After a six-year chill, Turkey and Israel begin to normalize relations

Israeli Prime Minister Benjamin Netanyahu lauded the economic benefits of ending the six-year diplomatic chill over the Israeli navy's killing of Turkish activists in 2010.

Baz Ratner/Reuters
A Turkish flag flutters atop the Turkish embassy as an Israeli flag is seen nearby in Tel Aviv, Israel on Sunday.

The once-close allies of Turkey and Israel have reached an agreement to normalize ties after a six-year rift, after Israeli marines killed nine Turkish activists aboard a humanitarian ship attempting to break the Israeli blockade of the Gaza Strip in 2010.

According to the agreement, which the countries are expected to announce Monday, Israel will pay $20 million to the bereaved and injured aboard the Mavi Marmara passenger ship, while Turkey will deliver aid and carry out infrastructure improvements in Gaza. The arrangement could also benefit Israel’s interest in developing its offshore natural gas reserves.

Resumed diplomacy between the two countries could bring a measure of peace to a region destabilized by the Islamic State, the Syrian civil war, and the migrant crisis. Diplomacy between Israel and Turkey could bring Turkey closer to two of its rivals, Greece and Egypt, as well.  

A senior Turkish official said the agreement was a “diplomatic victory,” according to Reuters.

“We reached an agreement Israel to normalize bilateral relations on Sunday in Rome,” the official said.

Israeli Prime Minister Benjamin Netanyahu, who was in Rome Monday with US Secretary of State John Kerry Monday, said the agreement is an important step, alluding to the development of natural gas reserves off the Israeli coast.

“I use that word advisedly, immense implications for the Israeli economy, and I mean positive immense implications,” said Mr. Netanyahu.

As the first majority-Muslim country to recognize Israel, in 1949, Turkey had long been one of Israel’s closest allies in the Muslim world. The countries grew even closer during the 1990s, but they then began to drift apart because of Israel’s conflicts with the Palestinians. “The final straw” was Israel’s attack on the Mavi Marmara flotilla in 2010, as The Christian Science Monitor reported in December. The two countries then withdrew their ambassadors, and gave each other the cold shoulder.  

In 2013, Israel and Turkey began to quietly mend fences in trade and tourism, starting with a conciliatory phone call between the countries' leaders. Negotiations to fully restore diplomacy and return the two ambassadors intensified over the past six months.

The agreement will not only benefit Turkey, which has seen its friends in the Mediterranean dwindle, but Palestinians in the Gaza Strip. Turkey has become isolated in the region, as its relations with Russia deteriorated after it shot down a Russian warplane flying over Turkish airspace in November. Turkey’s relationship with Egypt is also strained.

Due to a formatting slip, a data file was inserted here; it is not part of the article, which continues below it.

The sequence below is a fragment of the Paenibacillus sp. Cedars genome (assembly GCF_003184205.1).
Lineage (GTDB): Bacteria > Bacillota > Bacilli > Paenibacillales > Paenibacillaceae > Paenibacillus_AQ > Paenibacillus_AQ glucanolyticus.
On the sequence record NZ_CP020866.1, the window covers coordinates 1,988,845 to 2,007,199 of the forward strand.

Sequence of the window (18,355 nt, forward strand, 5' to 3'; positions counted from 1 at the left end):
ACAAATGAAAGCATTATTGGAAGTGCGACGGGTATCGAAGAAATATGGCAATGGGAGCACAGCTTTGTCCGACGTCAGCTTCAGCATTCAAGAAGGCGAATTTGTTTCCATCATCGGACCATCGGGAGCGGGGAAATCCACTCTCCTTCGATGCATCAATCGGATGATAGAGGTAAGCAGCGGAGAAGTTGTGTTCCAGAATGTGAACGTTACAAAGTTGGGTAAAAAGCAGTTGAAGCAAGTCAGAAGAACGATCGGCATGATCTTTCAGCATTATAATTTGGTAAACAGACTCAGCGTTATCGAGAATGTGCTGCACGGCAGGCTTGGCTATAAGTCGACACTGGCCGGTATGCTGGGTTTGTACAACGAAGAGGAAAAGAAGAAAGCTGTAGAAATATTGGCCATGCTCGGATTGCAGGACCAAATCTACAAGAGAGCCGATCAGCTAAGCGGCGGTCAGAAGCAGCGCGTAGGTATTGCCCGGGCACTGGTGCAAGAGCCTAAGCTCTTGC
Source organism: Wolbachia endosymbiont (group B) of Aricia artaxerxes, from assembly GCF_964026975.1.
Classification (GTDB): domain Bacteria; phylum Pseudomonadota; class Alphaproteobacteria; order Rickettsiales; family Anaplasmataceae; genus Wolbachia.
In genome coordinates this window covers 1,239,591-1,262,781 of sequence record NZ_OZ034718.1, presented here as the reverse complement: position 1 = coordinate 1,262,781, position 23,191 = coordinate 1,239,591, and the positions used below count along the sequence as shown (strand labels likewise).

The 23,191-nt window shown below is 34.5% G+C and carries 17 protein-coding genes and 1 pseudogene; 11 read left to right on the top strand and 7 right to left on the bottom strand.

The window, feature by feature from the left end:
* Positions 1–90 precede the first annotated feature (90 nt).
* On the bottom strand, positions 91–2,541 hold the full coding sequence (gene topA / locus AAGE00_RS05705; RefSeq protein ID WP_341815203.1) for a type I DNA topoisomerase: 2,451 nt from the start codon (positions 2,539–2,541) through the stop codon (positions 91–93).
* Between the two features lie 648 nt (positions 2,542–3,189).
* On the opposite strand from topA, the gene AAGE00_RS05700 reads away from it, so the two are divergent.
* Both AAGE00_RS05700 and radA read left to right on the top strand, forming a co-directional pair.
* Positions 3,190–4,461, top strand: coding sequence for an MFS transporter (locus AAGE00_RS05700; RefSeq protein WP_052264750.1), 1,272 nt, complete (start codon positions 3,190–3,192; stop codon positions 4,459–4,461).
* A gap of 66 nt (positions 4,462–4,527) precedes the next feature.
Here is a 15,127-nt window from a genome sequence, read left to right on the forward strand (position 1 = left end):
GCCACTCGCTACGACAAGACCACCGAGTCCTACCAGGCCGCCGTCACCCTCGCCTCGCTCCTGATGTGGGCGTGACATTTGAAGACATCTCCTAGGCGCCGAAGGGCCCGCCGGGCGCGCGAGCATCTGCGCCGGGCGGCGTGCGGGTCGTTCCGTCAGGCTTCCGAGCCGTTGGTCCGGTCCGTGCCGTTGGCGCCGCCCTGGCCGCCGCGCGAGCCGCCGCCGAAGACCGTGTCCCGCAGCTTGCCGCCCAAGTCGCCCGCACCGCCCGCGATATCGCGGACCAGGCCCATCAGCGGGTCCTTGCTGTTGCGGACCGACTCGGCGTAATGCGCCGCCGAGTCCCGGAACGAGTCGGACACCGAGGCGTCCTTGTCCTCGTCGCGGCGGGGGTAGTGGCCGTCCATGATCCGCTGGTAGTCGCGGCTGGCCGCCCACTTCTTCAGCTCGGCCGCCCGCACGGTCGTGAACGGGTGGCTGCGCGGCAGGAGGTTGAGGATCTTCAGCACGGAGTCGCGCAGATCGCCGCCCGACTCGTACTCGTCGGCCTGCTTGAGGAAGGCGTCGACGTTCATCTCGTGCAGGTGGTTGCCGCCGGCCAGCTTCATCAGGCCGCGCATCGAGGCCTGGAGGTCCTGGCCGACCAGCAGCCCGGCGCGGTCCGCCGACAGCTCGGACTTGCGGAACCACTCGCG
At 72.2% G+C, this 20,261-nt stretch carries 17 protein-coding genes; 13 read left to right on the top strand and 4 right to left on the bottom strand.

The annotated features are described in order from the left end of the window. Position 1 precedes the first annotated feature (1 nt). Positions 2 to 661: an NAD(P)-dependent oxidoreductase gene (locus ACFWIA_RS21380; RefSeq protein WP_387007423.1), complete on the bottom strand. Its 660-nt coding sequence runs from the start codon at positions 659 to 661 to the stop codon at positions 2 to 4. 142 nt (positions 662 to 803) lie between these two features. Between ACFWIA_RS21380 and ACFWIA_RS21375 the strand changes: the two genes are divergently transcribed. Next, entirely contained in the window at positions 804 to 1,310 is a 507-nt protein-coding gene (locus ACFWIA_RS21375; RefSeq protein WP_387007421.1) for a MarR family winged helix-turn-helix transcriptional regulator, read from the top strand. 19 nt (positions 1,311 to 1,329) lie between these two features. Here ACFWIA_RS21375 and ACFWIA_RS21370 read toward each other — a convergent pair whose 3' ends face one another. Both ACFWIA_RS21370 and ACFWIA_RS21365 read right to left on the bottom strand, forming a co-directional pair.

Under a Turkey-Israel agreement, Turkey will deliver humanitarian aid and other non-military products to Gaza, which Israel has blockaded to prevent the ruling party of Hamas from smuggling weapons there. Turkey will also carry out infrastructure projects including residential buildings and a hospital in the area, according to the senior Turkish official who spoke about the agreement, and address the water and power crises in Gaza.

Palestinian President Mahmoud Abbas expressed satisfaction with the agreement, according to Turkish President Recep Tayyip Erdoğan, who spoke with Mr. Abbas Sunday night.

An agreement will better position Israel to develop its offshore natural gas reserves, perhaps with Greece and Cyprus. And such an alliance could bring Greece closer with Turkey, despite their rivalry

“This is all part of a larger pattern,” Eran Lerman, a former international affairs deputy on Israel’s National Security Council, told the Monitor in January. “There is a vital need for all of us who are like minded in the eastern Mediterranean to work together.”

This report contains material from Reuters and the Associated Press.  

You've read  of  free articles. Subscribe to continue.

Dear Reader,

About a year ago, I happened upon this statement about the Monitor in the Harvard Business Review – under the charming heading of “do things that don’t interest you”:

“Many things that end up” being meaningful, writes social scientist Joseph Grenny, “have come from conference workshops, articles, or online videos that began as a chore and ended with an insight. My work in Kenya, for example, was heavily influenced by a Christian Science Monitor article I had forced myself to read 10 years earlier. Sometimes, we call things ‘boring’ simply because they lie outside the box we are currently in.”

If you were to come up with a punchline to a joke about the Monitor, that would probably be it. We’re seen as being global, fair, insightful, and perhaps a bit too earnest. We’re the bran muffin of journalism.

But you know what? We change lives. And I’m going to argue that we change lives precisely because we force open that too-small box that most human beings think they live in.

The Monitor is a peculiar little publication that’s hard for the world to figure out. We’re run by a church, but we’re not only for church members and we’re not about converting people. We’re known as being fair even as the world becomes as polarized as at any time since the newspaper’s founding in 1908.

We have a mission beyond circulation, we want to bridge divides. We’re about kicking down the door of thought everywhere and saying, “You are bigger and more capable than you realize. And we can prove it.”

If you’re looking for bran muffin journalism, you can subscribe to the Monitor for $15. You’ll get the Monitor Weekly magazine, the Monitor Daily email, and unlimited access to